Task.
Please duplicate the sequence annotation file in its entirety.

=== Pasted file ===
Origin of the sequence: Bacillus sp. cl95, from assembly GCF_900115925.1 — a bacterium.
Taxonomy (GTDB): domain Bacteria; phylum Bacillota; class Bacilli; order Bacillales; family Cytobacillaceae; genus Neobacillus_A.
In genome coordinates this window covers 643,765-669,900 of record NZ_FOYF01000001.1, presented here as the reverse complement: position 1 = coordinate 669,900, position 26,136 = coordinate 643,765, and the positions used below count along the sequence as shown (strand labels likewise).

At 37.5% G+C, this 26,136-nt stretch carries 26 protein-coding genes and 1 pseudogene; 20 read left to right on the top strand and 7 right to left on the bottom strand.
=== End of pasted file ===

Origin of the sequence: Bacillus sp. cl95, from assembly GCF_900115925.1 — a bacterium.
Taxonomy (GTDB): domain Bacteria; phylum Bacillota; class Bacilli; order Bacillales; family Cytobacillaceae; genus Neobacillus_A.
In genome coordinates this window covers 643,765-669,900 of record NZ_FOYF01000001.1, presented here as the reverse complement: position 1 = coordinate 669,900, position 26,136 = coordinate 643,765, and the positions used below count along the sequence as shown (strand labels likewise).

At 37.5% G+C, this 26,136-nt stretch carries 26 protein-coding genes and 1 pseudogene; 20 read left to right on the top strand and 7 right to left on the bottom strand.